For mucosal cell sorting, the following additional antibodies were used: anti-CD33 (AC104.3E3; Miltenyi Biotec) and anti-CD68 (Kim7; BD). Cell-sorting procedures were performed by customer service of the Flow Cytometry Core Facility at the Berlin-Brandenburg Center for Regenerative Therapies, Germany, with the use of the FACSAriaII flow cytometer (BD) and FACSDiva software (BD). Mucosal CD4+ T cells were identified by their coexpression of CD3 and CD4 in the lymphocyte gate, and mucosal macrophages were selected by their coexpression of CD33 and CD68 in the CD3 macrophage gate.23 Antibodies were conjugated to fluorescin, phycoerythrin, peridinin chlorophyll protein, or allophycocyanin.

HIV-susceptibility assay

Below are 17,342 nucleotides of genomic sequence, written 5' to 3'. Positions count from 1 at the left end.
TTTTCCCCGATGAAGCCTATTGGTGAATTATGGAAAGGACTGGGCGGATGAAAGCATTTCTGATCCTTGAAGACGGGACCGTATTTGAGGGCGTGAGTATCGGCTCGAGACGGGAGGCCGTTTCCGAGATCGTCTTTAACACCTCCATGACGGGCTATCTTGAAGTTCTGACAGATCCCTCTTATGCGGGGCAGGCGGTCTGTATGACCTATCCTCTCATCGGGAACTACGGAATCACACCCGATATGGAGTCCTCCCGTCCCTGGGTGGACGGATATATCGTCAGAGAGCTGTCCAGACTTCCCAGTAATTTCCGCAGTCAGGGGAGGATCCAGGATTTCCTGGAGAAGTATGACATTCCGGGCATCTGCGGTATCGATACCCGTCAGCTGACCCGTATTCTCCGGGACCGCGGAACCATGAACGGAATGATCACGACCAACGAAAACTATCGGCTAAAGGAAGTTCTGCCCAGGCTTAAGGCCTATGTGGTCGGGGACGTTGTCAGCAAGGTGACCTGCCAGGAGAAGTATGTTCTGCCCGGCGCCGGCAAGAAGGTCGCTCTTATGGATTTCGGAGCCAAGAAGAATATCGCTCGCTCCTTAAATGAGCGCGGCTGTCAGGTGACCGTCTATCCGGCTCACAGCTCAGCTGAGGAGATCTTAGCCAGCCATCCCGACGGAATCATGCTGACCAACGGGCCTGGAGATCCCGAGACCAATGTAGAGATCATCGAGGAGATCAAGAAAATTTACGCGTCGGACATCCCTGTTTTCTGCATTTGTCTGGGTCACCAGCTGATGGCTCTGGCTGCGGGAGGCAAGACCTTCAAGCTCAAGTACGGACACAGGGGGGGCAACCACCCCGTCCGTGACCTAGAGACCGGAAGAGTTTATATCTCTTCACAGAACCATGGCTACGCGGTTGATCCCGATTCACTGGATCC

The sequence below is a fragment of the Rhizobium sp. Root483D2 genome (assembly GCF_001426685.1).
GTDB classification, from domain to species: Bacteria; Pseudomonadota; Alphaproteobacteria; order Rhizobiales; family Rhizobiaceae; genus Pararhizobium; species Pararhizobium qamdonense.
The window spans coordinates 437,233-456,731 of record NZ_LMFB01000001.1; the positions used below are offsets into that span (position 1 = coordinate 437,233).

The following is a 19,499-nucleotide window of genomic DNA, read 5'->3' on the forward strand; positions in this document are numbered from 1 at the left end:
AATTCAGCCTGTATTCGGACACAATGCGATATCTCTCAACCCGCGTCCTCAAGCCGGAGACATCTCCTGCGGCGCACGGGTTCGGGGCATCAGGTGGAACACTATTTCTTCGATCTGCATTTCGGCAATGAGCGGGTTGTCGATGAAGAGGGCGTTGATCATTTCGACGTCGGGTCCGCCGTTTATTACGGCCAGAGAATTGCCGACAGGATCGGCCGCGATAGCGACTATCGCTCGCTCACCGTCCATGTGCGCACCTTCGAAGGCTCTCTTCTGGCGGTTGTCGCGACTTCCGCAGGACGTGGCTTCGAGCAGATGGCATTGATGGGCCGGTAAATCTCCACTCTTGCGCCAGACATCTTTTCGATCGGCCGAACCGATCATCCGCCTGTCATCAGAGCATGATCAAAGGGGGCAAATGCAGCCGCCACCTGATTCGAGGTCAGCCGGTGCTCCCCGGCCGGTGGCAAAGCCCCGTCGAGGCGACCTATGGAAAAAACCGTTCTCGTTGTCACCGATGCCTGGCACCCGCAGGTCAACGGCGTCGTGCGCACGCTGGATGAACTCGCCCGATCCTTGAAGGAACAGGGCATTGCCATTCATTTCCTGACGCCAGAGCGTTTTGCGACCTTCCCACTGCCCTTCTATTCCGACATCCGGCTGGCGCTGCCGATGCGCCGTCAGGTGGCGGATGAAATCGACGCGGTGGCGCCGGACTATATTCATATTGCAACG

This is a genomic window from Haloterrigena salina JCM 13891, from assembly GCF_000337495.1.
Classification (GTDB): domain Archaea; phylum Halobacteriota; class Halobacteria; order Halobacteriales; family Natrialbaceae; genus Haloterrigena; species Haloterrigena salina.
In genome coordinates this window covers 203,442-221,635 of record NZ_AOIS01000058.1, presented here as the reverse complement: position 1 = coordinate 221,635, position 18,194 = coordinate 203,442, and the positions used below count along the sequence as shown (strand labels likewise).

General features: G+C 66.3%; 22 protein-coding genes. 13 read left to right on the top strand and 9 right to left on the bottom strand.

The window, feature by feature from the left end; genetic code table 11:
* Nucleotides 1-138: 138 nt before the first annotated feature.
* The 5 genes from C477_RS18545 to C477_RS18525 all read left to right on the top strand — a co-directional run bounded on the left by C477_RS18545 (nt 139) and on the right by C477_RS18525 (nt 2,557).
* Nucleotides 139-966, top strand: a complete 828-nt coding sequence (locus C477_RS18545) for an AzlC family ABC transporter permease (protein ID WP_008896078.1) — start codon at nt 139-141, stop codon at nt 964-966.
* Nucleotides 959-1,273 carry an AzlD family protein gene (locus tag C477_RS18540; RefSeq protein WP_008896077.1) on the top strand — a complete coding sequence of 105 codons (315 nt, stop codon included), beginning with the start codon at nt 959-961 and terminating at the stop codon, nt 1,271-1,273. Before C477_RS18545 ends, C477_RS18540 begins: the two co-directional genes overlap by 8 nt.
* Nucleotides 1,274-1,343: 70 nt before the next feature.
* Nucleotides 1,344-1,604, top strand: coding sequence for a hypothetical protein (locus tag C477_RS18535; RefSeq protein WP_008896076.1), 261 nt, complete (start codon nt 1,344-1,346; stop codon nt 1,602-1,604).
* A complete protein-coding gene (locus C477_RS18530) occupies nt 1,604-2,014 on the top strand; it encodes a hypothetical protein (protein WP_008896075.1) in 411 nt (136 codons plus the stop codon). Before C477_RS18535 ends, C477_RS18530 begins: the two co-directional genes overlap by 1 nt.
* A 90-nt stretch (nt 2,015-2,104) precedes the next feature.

CCR5-tropic HIV-1 strain JR-CSF (obtained from the EVA Center for AIDS Reagents, National Institute for Biological Standards and Control [NIBSC]) was propagated in PBMC. A stock of CXCR4-tropic HIV-1 strain NL4-3 was generated from the HIV-1 molecular clone pNL4-3 (obtained from the EVA Center for AIDS Reagents) and then propagated in PBMC. Virus-containing cell culture supernatants were passed through a 22-μm pore-size filter (BD) to remove cell debris and then treated with Dnase (Boehringer Mannheim) in the presence of 1mM MgCl2 for 30 minutes at 37°C to remove contaminating DNA. Virus stocks were stored at −80°C. The infectious titer of thawed viral stocks was determined by tissue culture infectious dose 50% assays in PBMC. Before infection, PBMCs or MMCs were activated with PHA and IL-2 for 48 hours. Cells were washed and cultivated with virus at a multiplicity of infection of 0.001 in RPMI1640 medium supplemented with 20 U/mL of IL-2. Viral stocks diluted in cell-free medium served as background control, the patient's cells alone as a mock control, and cell-free virus suspensions as a control for background corrections. Supernatants were removed from cell cultures and cell-free controls as indicated and were replaced by fresh medium and stored at −80°C until analysis for viral replication by quantitative measurement of the HIV-1 core protein p24 production with the HIV-1 p24 ELISA assay (XpressBiotech) according to the manufacturer's protocol.